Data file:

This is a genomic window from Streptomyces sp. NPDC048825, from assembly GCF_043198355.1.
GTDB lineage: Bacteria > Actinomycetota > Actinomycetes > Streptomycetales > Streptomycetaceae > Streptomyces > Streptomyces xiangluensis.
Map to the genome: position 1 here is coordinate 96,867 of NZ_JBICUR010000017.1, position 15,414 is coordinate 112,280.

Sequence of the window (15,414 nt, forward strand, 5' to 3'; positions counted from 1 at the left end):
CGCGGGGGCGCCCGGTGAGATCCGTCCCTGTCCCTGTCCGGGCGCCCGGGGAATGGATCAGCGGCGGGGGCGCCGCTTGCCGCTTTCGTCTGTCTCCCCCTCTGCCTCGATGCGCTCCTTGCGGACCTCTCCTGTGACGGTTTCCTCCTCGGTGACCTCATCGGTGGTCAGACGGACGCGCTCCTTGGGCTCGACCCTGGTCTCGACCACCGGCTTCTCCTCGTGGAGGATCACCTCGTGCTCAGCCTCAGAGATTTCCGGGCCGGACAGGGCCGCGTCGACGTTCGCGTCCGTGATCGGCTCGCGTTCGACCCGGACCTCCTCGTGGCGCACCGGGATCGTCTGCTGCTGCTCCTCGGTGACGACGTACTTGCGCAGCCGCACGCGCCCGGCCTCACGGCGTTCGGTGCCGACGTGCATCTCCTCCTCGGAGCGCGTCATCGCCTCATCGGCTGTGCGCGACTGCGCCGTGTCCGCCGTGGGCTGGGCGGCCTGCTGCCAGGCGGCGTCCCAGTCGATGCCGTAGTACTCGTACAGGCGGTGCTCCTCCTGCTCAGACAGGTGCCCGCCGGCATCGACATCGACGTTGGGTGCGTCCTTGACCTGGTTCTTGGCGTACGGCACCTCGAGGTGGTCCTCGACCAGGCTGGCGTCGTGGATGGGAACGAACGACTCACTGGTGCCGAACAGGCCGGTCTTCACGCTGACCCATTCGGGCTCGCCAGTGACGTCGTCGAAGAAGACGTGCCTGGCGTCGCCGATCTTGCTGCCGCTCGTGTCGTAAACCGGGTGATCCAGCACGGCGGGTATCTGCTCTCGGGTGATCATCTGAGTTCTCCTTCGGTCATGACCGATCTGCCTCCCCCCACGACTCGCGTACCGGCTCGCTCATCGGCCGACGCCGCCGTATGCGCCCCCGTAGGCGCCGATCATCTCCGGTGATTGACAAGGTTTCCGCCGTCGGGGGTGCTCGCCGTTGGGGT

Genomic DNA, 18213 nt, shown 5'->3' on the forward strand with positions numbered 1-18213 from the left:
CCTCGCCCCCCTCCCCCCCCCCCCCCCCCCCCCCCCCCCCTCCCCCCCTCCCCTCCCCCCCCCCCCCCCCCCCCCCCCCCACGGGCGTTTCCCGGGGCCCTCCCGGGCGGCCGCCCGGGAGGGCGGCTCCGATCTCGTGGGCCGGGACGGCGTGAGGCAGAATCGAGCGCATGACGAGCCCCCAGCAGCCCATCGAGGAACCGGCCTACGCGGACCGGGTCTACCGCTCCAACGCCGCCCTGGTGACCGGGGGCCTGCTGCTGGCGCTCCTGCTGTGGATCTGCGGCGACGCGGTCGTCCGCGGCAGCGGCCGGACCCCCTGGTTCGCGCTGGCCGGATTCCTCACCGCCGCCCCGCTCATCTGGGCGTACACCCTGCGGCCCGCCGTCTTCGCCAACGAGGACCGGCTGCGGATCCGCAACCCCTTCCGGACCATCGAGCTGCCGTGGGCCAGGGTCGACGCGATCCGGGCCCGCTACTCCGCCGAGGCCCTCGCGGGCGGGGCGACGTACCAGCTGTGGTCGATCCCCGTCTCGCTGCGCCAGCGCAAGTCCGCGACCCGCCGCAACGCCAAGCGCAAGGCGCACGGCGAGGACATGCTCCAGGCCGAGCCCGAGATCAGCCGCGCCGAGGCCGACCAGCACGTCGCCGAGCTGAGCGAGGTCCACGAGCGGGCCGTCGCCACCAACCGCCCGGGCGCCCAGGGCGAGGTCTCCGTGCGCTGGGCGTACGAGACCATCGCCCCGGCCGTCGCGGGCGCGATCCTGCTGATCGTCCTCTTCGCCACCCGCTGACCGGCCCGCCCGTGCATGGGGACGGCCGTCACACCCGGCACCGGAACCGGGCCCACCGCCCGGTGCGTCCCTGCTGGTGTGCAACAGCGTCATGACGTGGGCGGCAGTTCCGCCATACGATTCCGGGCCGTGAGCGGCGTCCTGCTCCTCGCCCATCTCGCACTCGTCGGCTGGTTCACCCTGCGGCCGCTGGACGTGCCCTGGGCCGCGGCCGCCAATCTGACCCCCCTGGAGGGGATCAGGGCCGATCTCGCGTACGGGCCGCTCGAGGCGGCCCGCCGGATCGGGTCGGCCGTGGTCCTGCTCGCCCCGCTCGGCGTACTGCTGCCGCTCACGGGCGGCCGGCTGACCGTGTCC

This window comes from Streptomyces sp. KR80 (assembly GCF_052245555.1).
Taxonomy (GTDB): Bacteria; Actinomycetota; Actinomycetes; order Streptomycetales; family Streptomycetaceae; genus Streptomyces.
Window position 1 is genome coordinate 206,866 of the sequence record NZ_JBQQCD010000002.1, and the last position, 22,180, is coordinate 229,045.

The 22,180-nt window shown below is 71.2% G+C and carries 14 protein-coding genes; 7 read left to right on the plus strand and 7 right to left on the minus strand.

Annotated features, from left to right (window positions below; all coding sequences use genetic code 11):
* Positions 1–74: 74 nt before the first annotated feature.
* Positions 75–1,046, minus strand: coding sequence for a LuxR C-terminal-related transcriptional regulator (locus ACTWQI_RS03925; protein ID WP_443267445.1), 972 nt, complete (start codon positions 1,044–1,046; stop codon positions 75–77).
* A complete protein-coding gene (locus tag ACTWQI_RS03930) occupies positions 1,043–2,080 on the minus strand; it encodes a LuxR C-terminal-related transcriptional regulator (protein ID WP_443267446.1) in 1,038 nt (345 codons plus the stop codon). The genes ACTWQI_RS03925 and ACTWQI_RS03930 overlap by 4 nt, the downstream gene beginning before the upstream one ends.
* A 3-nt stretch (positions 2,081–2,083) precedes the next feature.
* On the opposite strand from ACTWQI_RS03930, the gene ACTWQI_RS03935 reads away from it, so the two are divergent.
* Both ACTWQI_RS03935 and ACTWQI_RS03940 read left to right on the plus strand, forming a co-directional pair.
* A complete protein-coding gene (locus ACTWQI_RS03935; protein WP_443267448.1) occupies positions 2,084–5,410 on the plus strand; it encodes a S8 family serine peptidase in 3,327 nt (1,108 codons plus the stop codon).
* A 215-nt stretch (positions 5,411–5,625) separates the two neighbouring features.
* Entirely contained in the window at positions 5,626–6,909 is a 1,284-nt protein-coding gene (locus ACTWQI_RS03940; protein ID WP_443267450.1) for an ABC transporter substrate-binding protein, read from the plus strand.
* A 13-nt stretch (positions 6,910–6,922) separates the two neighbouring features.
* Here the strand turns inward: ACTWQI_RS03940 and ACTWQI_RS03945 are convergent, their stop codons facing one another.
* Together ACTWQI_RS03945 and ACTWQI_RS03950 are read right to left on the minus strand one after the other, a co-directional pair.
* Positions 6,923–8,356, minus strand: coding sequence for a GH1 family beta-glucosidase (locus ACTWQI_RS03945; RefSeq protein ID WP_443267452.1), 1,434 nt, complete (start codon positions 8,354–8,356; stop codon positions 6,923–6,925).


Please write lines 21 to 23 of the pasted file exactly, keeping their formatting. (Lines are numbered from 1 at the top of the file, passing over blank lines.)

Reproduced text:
* Entirely contained in the window at positions 5,626–6,909 is a 1,284-nt protein-coding gene (locus ACTWQI_RS03940; protein ID WP_443267450.1) for an ABC transporter substrate-binding protein, read from the plus strand.
* A 13-nt stretch (positions 6,910–6,922) separates the two neighbouring features.
* Here the strand turns inward: ACTWQI_RS03940 and ACTWQI_RS03945 are convergent, their stop codons facing one another.